April 24, Kyiv – United Nations Assistant Secretary-General and UN Development Programme (UNDP) Regional Director Kalman Mizsei today called on the world to remember the suffering caused by the 1986 Chernobyl nuclear accident. He also expressed confidence in the potential for the region’s social and economic recovery. b_91_81_16777215_00_images_content_news_680.jpg April 24, Kyiv – United Nations Assistant Secretary-General and UN Development Programme (UNDP) Regional Director Kalman Mizsei today called on the world to remember the suffering caused by the 1986 Chernobyl nuclear accident. He also expressed confidence in the potential for the region’s social and economic recovery.
b_180_0_16777215_00_images_content_news_680.jpg

April 24, Kyiv – United Nations Assistant Secretary-General and UN Development Programme (UNDP) Regional Director Kalman Mizsei today called on the world to remember the suffering caused by the 1986 Chernobyl nuclear accident. He also expressed confidence in the potential for the region’s social and economic recovery.

Addressing a high-level international conference in Kyiv devoted to the 20th anniversary of the accident, Mizsei acknowledged that “the legacy of Chernobyl is very much with us today, even after two decades.” He stressed, however, that “we believe that the future of Chernobyl-affected areas is far from bleak.”

The UN shifted its strategy on Chernobyl from emergency relief to long-term recovery and development in 2002. In line with this shift, UNDP assumed responsibility for UN-wide coordination of Chernobyl issues in 2004.

UNDP sees a lack of social and economic opportunities – the result both of resettlements and economic restrictions imposed after Chernobyl, and of dislocations following the disintegration of the Soviet Union – as the biggest challenge facing Chernobyl-affected communities in , the and .

“The new UN development approach is already yielding practical results, in three important areas: first, the provision of factual and credible information; second, community social and economic recovery; and third, policy advice,” Mizsei continued.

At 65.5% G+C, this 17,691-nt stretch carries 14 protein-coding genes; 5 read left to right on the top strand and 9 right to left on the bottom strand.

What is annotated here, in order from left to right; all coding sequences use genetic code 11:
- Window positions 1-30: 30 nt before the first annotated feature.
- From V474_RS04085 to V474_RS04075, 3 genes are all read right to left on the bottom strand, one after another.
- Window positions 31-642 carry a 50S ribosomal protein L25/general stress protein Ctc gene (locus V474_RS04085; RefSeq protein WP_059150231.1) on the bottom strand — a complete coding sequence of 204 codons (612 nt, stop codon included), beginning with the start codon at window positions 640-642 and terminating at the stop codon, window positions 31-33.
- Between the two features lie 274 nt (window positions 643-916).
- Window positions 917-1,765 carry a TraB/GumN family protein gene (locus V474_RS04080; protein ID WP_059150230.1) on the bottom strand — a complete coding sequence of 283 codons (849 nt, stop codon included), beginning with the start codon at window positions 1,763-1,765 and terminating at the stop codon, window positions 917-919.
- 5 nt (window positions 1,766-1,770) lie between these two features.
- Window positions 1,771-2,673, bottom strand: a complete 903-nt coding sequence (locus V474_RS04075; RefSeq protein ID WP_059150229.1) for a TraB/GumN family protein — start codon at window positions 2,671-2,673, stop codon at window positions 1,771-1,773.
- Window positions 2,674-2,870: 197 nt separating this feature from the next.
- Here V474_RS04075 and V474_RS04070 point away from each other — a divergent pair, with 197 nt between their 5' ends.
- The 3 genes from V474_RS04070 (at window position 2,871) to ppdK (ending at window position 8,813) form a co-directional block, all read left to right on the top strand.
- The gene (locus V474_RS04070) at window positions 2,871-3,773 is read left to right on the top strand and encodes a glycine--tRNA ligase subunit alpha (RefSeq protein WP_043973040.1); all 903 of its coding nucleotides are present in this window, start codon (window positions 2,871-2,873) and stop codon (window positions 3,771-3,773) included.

With UNDP assistance in , 207 community organizations have so far been founded in 139 villages, with almost 20,000 members. These organizations address priority community needs and also gain a new sense of self-reliance by implementing locally-designed projects. Typical examples include school renovation projects and the creation of new health clinics and youth centers. The youth centers are especially important in the small villages where there is often no place for the young to gain computer skills, learn about healthy lifestyles, or participate in social activities.

“More significant than these numbers, however, is the impact on community attitudes, transforming a deep-seated helplessness into a spirit of activism,” Mizsei added.

Addressing policy issues, Mizsei highlighted the need to make government spending on Chernobyl more efficient and also to adjust broader economic and social policies in ways that “will spur economic development nationwide, including in the Chernobyl region.”

He ended his remarks by calling on the sustained generosity of the international community in supporting the restoration of the region’s economic and social vitality.

Full speech of Mr. Kalman Mizsei is available here .

Photogallery for the event is available here

For more information about UN activities on Chernobyl , please visit: www.chernobyl.undp.org

Media contacts: